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Hugh Pickens DOT Com writes "L. J. Williamson writes in the LA Times that with no running water, no plumbing, and no electrical outlets Burning Man isn't the kind of place to expect full bars on your smartphone and for many of the participants that's a big part of its charm. 'If you want to partake in the true Burning Man experience, you should leave your phone at home,' says Mark Hansen. In past years, the closest cellular towers, designed to serve the nearby towns of Empire (population 206) and Gerlach (population 217), would quickly get overwhelmed each August when Black Rock City (population 50,000 or so) rose from the featureless playa. Although Burning Man attracts a sizable Silicon Valley contingent including tech giants like Jeff Bezos, Larry Page, and Sergey Brin — the feeling of being 'unplugged' has become an integral part of the Burning Man experience. But another part of the event is an intrepid, DIY ethos, and in that spirit, David Burgess, co-creator of OpenBTS, an open-source cellular network software, brought a homemade in 2008, an 'almost comical' setup that created a working cellular network that routed a few hundred calls over a 48-hour period. In each subsequent year, Burgess has improved the system's reach and expects to have about three-quarters of this year's event covered. Burning Man proved an ideal test bed for development of Burgess' system, which he has since made available for use in other areas without cellular networks. 'People who have a lot of experience in international aid say Burning Man is a very good simulation of a well-organized refugee camp,' says Burgess. 'Because there's no infrastructure, it forces us to contend with a lot of problems that our rural customers have to contend with in very remote places.'"

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inner workings contact

While title sequences come in all shapes and sizes, it is of course inevitable that similar topics and themes will emerge from the pile. These don't necessarily have to be genre-specific and in fact, their ability to transcend film genres is part of the lasting appeal. Consider the Saul Bass school of graphic animation and the many genres that particular aesthetic has been applied to, from comedies and romances to thrillers and capers. The detail-oriented montage is another example, where the audience is introduced to themes in a film or information about its players through relevant close-up or overlapping imagery.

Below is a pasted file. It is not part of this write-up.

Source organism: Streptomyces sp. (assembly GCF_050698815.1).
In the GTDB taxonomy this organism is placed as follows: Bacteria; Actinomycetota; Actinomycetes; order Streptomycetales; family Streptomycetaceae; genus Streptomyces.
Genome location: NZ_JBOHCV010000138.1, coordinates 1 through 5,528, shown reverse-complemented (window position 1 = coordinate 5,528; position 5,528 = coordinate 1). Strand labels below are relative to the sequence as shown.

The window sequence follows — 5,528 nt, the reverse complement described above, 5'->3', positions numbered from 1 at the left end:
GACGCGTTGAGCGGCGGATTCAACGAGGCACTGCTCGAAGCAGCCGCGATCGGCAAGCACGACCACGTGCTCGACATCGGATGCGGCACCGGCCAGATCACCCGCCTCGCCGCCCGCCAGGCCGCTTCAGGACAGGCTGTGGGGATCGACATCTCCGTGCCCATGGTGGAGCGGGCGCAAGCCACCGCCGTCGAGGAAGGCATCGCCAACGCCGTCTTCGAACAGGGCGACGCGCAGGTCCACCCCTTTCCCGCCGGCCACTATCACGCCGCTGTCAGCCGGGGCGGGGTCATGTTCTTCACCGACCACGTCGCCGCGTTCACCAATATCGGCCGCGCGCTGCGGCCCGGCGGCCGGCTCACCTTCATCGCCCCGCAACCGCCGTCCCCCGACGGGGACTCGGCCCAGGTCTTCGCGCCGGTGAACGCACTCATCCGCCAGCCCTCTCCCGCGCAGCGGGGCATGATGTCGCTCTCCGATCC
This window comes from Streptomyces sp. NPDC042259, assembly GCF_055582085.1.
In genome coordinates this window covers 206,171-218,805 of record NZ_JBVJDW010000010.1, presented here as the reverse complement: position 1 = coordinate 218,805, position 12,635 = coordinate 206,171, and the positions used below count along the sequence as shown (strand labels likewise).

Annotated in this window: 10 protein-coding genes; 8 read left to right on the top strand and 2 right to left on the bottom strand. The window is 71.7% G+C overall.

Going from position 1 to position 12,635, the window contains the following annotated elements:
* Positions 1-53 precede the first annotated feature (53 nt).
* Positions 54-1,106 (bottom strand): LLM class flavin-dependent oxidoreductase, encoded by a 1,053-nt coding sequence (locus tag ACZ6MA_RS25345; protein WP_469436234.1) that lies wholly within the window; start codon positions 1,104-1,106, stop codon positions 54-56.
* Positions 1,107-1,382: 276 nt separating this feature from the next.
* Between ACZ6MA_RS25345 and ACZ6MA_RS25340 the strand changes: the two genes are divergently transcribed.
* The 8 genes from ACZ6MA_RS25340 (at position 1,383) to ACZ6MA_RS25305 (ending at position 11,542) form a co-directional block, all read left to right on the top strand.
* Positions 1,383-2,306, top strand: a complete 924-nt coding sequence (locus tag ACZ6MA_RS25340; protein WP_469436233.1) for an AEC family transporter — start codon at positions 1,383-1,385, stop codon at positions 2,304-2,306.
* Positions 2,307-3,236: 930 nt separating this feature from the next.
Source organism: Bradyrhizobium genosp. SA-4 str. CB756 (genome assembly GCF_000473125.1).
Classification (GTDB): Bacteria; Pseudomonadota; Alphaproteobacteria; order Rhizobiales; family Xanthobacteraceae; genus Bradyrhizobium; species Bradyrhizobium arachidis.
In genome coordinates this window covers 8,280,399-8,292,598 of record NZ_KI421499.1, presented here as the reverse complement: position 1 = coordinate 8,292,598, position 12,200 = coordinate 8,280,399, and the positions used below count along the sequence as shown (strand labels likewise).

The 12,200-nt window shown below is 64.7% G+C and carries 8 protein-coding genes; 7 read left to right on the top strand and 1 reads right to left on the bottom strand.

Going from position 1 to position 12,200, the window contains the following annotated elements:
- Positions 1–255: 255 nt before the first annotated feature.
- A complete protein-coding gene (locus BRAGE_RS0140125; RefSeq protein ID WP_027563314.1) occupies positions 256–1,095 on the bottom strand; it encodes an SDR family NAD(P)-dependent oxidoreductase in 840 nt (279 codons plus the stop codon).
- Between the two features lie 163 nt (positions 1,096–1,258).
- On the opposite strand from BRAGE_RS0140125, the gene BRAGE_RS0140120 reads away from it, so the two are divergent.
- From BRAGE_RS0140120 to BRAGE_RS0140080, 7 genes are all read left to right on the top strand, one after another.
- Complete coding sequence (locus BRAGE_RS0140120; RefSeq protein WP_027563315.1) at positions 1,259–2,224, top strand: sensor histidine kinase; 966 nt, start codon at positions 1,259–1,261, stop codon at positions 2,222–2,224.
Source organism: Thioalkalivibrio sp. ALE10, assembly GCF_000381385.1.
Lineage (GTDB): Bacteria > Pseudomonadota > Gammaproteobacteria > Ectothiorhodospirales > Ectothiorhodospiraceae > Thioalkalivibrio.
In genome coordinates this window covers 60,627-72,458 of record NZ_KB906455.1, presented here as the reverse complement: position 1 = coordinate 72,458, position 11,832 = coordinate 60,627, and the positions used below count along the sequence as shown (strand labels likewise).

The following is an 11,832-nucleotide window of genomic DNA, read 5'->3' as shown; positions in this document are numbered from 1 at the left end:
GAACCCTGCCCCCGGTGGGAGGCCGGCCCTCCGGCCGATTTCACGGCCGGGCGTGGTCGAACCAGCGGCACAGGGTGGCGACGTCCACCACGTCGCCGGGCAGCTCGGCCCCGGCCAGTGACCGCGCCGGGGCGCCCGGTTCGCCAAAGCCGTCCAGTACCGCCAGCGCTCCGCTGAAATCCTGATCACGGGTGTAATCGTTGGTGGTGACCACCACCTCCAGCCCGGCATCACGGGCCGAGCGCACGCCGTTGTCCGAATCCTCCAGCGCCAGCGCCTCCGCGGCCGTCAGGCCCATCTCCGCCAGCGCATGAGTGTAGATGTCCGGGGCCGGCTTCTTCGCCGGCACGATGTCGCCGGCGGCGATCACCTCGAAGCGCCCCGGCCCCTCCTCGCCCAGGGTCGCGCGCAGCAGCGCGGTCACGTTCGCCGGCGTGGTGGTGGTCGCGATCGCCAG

Whether by accident or due to a trend, these categories are born from ideas with universal appeal and are often broad in scope: graphic animation, nostalgic influence, situational type (in which the titles are integrated realistically into live-action footage), photomontage, and so on. Microscopic and inner worlds are also...

Read the full The Inner Workings article at Art of the Title.

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If you want a single reason why the free-to-play market seems to so attractive to the people interested in making money from games, then take a look at this craziness: Gamesbrief have run a story claiming that Bigpoint’s DarkOrbit game has sold two thousand €1,000 “drones”, which are virtual items that help players in combat. The article explains: “There are different levels of drone ranking up to the 10th Drone. The 10th Drone – also called the Zeus Drone – is very rare – you need to have all 9 previous drones and collect blueprints to make it in the game. Earlier this month, on a total of four separate days, Bigpoint made it possible to buy a 10th Drone for €1,000.” And such is the popularity of the game, that quite a large number of people were willing to buy it. Or at least that’s what publishers Bigpoint claim. Are you one of those people who spent that much? Speak up! And also lend us a fiver.

(Unrelated, does anyone want to buy our mysterious The Tenth Blog Post? We’ll make it available next week for £79,000? Anyone? You won’t even have had to read previous RPS posts!)

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The Lazy Programmer's Guide to Secure Computing

Google Tech Talk March 11, 2010 ABSTRACT Presented by Marc Stiegler. This presentation starts with a simple block of code written by the Lazy Programmer, to observe how laziness made the code more compact and simpler. We then define the Principle of Least Authority(POLA), and explain why it is a best practice for secure programming. We show how laziness in that first example enabled enforcement of POLA. We then put the Lazy Programmer through a series of increasingly more difficult tasks as management attempts to make the Lazy Programmer work hard. To achieve maximum laziness, the Lazy Programmer is driven toward increasingly more modular, encapsulating OO designs that happen to implement POLA; ultimately compelled to build systems with defense in depth to avoid work. A secret truth is thus revealed: lazy OO programmers have been using secure techniques for decades, if only they had known. We then describe the tools that turn laziness into correctly enforced security for JavaScript, Java, and distributed computing. Marc Stiegler is a researcher at Hewlett-Packard Labs who has written "Introduction to Capability Based Security," and designed CapDesk and Polaris, a windows overlay that isolates applications from one another to allow virus safe computing.
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